Jeffrey said...

What kind of COMmie puzzle is this? And no more talk about red food.

ArtLvr said...

I saw that COM was starting the theme answers but it wasn't until COMPLAIN JANE and COMMEND FENCES that I went back and got the other two...

I thought it was a clever theme, cleverly done. Nice fill, with BOSCH and BOK CHOY, SCUDS and SHEMP, plus you hardly ever see JUDGES clued as Book!

hazel said...

This one just seemed phoned in for me - especially for a Friday. The clues seemed a little tired and the fill for the most part forgettable.

I do agree that CUMIN rocks as a spice - but the thought of putting it on a home grown tomato, no thank you. I'll keep an open mind though, when our tomatoes start coming in.

@Switters, as the tomato guru, do you have an opinion?

imsdave said...

@John - "The Fugitive"

@Anon 7:29 - never blame the constructor for a clue - the editor may have overridden his idea. Personally, I thought it was a good clue. I agree with you though - Diana Rigg was hot.

Brendan Emmett Quigley said...

I was slow on this one after nursing a hangover from the Animal Collective show last night. And I too used to own Ms. Pac Man, typically in the bar section of all the clubs we'd play when the band was on tour. Fun stuff. All my other friends are into the hardcore games nowadays, but me? I love me some 8-bit stuff.

gjelizabeth said...

Ah, nostalgia!
My grandfather raised prize ASTERs. My mother played at being Sonja HEINE on her backyard ice pond. PATEN brought back memories of a Catholic girlhood and my late husband loved all the early video games, including MSPACMAN, although Mr. Do was his absolute favorite. My favorite clues today were "Strip yip" ARF and "Casino delicacy" CLAM. Has anyone actually seen Clams Casino recently on a menu?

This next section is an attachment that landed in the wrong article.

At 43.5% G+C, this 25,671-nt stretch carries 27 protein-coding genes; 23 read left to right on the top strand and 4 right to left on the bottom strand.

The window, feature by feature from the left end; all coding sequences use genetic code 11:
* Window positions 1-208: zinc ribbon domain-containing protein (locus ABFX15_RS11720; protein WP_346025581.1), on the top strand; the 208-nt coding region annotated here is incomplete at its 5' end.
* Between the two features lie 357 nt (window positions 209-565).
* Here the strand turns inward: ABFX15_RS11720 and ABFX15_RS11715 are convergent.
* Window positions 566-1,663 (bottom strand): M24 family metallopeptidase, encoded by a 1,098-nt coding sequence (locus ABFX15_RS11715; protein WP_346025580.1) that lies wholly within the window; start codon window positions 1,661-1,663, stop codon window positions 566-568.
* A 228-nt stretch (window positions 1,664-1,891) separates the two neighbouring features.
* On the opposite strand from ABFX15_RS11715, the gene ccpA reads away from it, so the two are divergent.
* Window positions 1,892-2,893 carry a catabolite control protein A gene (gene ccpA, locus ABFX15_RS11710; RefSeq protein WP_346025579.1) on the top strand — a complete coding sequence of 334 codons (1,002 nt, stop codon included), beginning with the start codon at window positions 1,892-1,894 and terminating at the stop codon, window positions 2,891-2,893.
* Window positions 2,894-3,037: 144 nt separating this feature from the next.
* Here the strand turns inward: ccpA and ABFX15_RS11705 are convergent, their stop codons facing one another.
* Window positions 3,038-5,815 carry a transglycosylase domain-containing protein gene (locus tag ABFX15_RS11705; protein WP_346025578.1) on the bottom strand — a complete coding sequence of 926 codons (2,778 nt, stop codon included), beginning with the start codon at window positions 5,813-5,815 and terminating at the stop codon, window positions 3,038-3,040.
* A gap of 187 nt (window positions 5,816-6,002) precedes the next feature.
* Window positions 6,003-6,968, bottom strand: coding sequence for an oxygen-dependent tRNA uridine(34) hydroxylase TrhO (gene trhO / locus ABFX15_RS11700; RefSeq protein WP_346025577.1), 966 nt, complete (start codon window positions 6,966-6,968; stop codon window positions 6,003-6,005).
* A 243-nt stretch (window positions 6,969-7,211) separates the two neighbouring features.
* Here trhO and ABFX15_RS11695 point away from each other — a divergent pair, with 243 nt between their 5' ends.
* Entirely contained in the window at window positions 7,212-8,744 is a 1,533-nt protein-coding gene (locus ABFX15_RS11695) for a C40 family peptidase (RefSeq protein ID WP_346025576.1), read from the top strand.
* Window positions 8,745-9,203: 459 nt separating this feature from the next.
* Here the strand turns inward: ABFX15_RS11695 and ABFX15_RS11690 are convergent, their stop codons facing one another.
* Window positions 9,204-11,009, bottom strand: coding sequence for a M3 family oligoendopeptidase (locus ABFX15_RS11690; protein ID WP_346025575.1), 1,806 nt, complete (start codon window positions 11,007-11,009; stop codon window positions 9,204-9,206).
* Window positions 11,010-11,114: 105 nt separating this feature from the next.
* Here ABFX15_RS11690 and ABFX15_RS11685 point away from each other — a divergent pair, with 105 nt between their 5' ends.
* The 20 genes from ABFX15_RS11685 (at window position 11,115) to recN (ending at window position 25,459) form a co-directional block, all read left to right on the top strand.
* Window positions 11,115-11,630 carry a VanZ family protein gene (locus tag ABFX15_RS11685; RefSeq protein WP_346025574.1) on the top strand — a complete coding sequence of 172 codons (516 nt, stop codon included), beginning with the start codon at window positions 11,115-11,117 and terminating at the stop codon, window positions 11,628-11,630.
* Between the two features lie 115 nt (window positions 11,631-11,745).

*David* said...

This one was a slog for me, I made every mistake I possibly could. I filled in ERA instead of AGE and CHAPEL instead of CHURCH, it went on and on. The frustrating part was after it was all done, it wasn't all that difficult.

I liked COLERIDGE and MS PAC-MAN, a game I was and still am quite good at. Maybe next time we can have a .com crossword.

Doug P said...

I don't remember whether the UMA clue was mine or Rich's, but it's been done many times before. If you're a Diana Rigg worshipper, pretend the clue was "She made a mockery of the role of Emma in 'The Avengers'" or something like that.

Our pizza parlor had table-top Ms. Pacman and Qix. Awesome!

jeff in chicago said...

A smooth completion for me, but I agree - the theme fill was kinda klunky. I threw in IHOP, but when HOP showed up I re-read the 10A clue and (properly) focused on the "dessert" part of it.

IDIG listening to some EDDIE Money in the HOTTUB. It's "Women WHo End In A" Day: UMA, NINA, CLARA. Are there more? NADA. Should one put CUMIN in their BOK CHOY? Foodies?

In other news: SHEMP is my favorite Stooge, and Diana Rigg my favorite Avenger.

Anonymous said...

Could someone explain 61 Across: Diamond complement- NINE?


ArtLvr said...

re: today's 20A clue, "Soothe Geronimo's people?" So very timely!

Did Doug know that Geronimo's great-grandson Harlyn is suing Obama, the Army, Yale and the independent secret society Skull and Bones? He wants Geronimo's skull, rumored to have been stolen from its Fort Sill burial place a few years after his death in 1909, to be returned and all the remains moved from OK to his homeland in NM.

@ anon -- baseball diamond, nine players per side


John said...


The Fugitive was a theatrical remake of a TV series. I meant Theatrical Movies only.

ButYes, It was much superior to the TV series.

Anonymous said...

One of my faves... I loved this crossword. Learned a new word: PROLIX. Now I have a more dignified adjective for V.P. Biden.
Yes, I think all men can relate to the Emma Peel (Emma appeal) clue, but disappointed it wasn't RIGG. Hard to imagine Diana Rigg is age 70 now, but she's still beautiful with those sexy puppy-dog eyes.